TIES Inclusive Education Roadmap
Step 5: Implement the Inclusive Education System
In Step 5, you will:
- Increase your understanding of initial implementation efforts and the potential pitfalls of this time
- Use implementation drivers to support initial implementation of your IER Action Plan
- Create or leverage your pre-existing system of continuous improvement to support initial implementation of inclusive practices
- Create a robust system of communication with all stakeholders
- Choose and use relevant TIES resources to support initial implementation
Congratulations! The EILT is formed and is developing its leadership role (Step 1), current priorities have been identified using the RISE (Step 2) , the Initiative Inventory has supported links between these priorities and other initiatives (Step 3), and the Inclusive Education Action Plan (Step 4) has been completed. This work is essential to building a sustainable inclusive education system. It is now time to implement your Action Plan. The Initial Implementation phase can last one to two years. Why? Because in most organizations, implementing effective inclusive education systems means changing “the way we have always done things.”
The initial implementation phase of any new initiative or change in practice should be rolled out in a structured way. Determining how to introduce the Action Plan to the entire staff, families, and other invested stakeholders will be an important first step. In addition, designing and utilizing a robust communication system keeps everyone up to date about ongoing successes, struggles, and solutions. As inclusive practices are implemented, some changes will go much more smoothly than were anticipated. You may also be surprised by the emergence of unexpected barriers to implementation. The information in Step 5 supports all system stakeholders during initial implementation of systems change for inclusive education.
The Nature of Initial Implementation
The Initial Implementation phase represents the transfer of the goals and planning of the EILT (a relatively small part of the system) to implementation by a larger part of your system. Administrators, teachers, instructional support staff, related service providers , families and others will be trying out new practices. This is a sensitive time in that, without sufficient support, it is very likely that many practitioners and families may implement the new practices incorrectly or give up on the new inclusive practices entirely and return to using their previous practices. This is a time when the phrases “it isn’t working” or “I don’t have the time to do all of this” are often heard.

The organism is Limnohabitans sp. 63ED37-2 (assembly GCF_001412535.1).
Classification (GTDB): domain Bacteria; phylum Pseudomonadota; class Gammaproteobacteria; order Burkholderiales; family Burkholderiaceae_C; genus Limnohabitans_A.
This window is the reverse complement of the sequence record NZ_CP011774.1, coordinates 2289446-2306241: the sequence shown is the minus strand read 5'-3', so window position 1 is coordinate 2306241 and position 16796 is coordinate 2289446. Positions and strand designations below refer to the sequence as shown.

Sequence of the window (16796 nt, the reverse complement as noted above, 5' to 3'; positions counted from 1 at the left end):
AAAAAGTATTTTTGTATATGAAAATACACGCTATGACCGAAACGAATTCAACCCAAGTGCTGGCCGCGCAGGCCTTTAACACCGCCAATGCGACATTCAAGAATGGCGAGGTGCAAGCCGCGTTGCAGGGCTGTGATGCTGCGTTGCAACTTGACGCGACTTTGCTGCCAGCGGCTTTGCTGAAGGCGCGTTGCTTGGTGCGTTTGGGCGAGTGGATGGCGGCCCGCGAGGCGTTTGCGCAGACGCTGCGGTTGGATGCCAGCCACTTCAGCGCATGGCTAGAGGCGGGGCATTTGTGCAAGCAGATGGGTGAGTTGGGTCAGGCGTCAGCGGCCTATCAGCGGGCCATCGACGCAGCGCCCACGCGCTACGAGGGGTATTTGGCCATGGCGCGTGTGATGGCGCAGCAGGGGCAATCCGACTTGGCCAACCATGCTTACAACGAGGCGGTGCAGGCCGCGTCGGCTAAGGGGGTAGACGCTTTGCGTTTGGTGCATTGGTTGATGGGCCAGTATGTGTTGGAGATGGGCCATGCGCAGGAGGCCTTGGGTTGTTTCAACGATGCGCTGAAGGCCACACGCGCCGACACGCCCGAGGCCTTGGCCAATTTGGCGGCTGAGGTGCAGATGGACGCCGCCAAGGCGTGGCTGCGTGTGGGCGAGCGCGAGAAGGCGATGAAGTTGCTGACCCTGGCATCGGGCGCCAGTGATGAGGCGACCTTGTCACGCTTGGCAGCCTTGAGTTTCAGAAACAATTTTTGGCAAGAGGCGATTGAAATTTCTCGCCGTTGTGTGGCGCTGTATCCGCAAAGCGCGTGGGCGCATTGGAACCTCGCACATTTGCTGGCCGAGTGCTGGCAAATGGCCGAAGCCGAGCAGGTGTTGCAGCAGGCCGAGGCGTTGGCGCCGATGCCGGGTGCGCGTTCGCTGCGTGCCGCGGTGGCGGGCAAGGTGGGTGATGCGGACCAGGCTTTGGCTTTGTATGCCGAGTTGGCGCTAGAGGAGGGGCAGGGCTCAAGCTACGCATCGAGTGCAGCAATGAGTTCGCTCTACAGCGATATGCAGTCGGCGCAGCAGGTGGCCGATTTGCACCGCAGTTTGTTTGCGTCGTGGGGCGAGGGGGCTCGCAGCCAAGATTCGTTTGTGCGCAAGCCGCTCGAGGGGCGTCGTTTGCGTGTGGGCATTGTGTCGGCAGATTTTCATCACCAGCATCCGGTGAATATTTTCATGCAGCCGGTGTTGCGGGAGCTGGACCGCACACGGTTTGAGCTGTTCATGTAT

Clear expectations regarding outcomes for students and the system, sufficient levels of support, data-based decision-making, and collaborative problem solving help minimize the inevitable stress of systems change. Staff and family “buy in” is another important consideration for any new initiative. Some practitioners and families may not see the need to change their current practices. They may not yet understand the importance of inclusive education for students with significant cognitive disabilities, or not view the education of these students to be part of their job. This is a frequently-seen phenomenon in systems where special education and general education have existed as two separate subsystems, both of which are now involved in systems change. It will be important to address this situation through the creation of expectations regarding the integration of special education service delivery into the general education context.
It is often best to launch any new district-wide or school-wide initiative at the beginning of the school year. The positive energy of a new year can bring excitement to new initiatives. SEAs, LEAs and schools can use the time between completion of the Action Plan and the beginning of a school year to build buy-in, increase capacity of systems and personnel, implement a clear communication plan, and work through the myriad of details that are inevitable in systems change. In addition, you will have the benefit of being able to use time over the summer and right before school starts to engage with practitioners about the rationale and expectations for change and provide them with the professional development necessary to start the year successfully.